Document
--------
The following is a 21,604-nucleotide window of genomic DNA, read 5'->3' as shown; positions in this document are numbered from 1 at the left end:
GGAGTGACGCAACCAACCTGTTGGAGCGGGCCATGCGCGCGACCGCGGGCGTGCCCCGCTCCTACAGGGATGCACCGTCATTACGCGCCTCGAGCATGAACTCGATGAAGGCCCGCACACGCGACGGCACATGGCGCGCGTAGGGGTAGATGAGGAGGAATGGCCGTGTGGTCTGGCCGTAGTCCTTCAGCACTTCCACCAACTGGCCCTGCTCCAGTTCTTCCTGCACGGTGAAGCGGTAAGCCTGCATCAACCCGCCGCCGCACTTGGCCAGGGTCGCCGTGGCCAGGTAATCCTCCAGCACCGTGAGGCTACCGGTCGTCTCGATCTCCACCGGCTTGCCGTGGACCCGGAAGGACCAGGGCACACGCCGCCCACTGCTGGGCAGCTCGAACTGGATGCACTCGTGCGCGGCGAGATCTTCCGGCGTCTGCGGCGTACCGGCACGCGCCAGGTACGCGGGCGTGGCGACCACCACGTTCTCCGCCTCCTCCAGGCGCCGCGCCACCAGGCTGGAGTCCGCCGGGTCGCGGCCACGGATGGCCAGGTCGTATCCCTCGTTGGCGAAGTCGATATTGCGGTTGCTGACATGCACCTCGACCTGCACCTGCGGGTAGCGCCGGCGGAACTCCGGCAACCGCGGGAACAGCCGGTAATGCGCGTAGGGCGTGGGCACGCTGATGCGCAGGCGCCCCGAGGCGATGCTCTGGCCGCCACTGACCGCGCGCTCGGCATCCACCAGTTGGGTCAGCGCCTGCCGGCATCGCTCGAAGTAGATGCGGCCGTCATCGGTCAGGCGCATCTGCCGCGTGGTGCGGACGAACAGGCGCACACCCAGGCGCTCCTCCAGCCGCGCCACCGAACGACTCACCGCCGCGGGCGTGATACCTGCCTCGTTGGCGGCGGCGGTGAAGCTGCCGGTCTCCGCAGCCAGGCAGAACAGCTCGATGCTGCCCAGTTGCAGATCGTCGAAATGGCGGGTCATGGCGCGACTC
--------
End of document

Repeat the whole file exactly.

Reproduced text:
The following is a 21,604-nucleotide window of genomic DNA, read 5'->3' as shown; positions in this document are numbered from 1 at the left end:
GGAGTGACGCAACCAACCTGTTGGAGCGGGCCATGCGCGCGACCGCGGGCGTGCCCCGCTCCTACAGGGATGCACCGTCATTACGCGCCTCGAGCATGAACTCGATGAAGGCCCGCACACGCGACGGCACATGGCGCGCGTAGGGGTAGATGAGGAGGAATGGCCGTGTGGTCTGGCCGTAGTCCTTCAGCACTTCCACCAACTGGCCCTGCTCCAGTTCTTCCTGCACGGTGAAGCGGTAAGCCTGCATCAACCCGCCGCCGCACTTGGCCAGGGTCGCCGTGGCCAGGTAATCCTCCAGCACCGTGAGGCTACCGGTCGTCTCGATCTCCACCGGCTTGCCGTGGACCCGGAAGGACCAGGGCACACGCCGCCCACTGCTGGGCAGCTCGAACTGGATGCACTCGTGCGCGGCGAGATCTTCCGGCGTCTGCGGCGTACCGGCACGCGCCAGGTACGCGGGCGTGGCGACCACCACGTTCTCCGCCTCCTCCAGGCGCCGCGCCACCAGGCTGGAGTCCGCCGGGTCGCGGCCACGGATGGCCAGGTCGTATCCCTCGTTGGCGAAGTCGATATTGCGGTTGCTGACATGCACCTCGACCTGCACCTGCGGGTAGCGCCGGCGGAACTCCGGCAACCGCGGGAACAGCCGGTAATGCGCGTAGGGCGTGGGCACGCTGATGCGCAGGCGCCCCGAGGCGATGCTCTGGCCGCCACTGACCGCGCGCTCGGCATCCACCAGTTGGGTCAGCGCCTGCCGGCATCGCTCGAAGTAGATGCGGCCGTCATCGGTCAGGCGCATCTGCCGCGTGGTGCGGACGAACAGGCGCACACCCAGGCGCTCCTCCAGCCGCGCCACCGAACGACTCACCGCCGCGGGCGTGATACCTGCCTCGTTGGCGGCGGCGGTGAAGCTGCCGGTCTCCGCAGCCAGGCAGAACAGCTCGATGCTGCCCAGTTGCAGATCGTCGAAATGGCGGGTCATGGCGCGACTC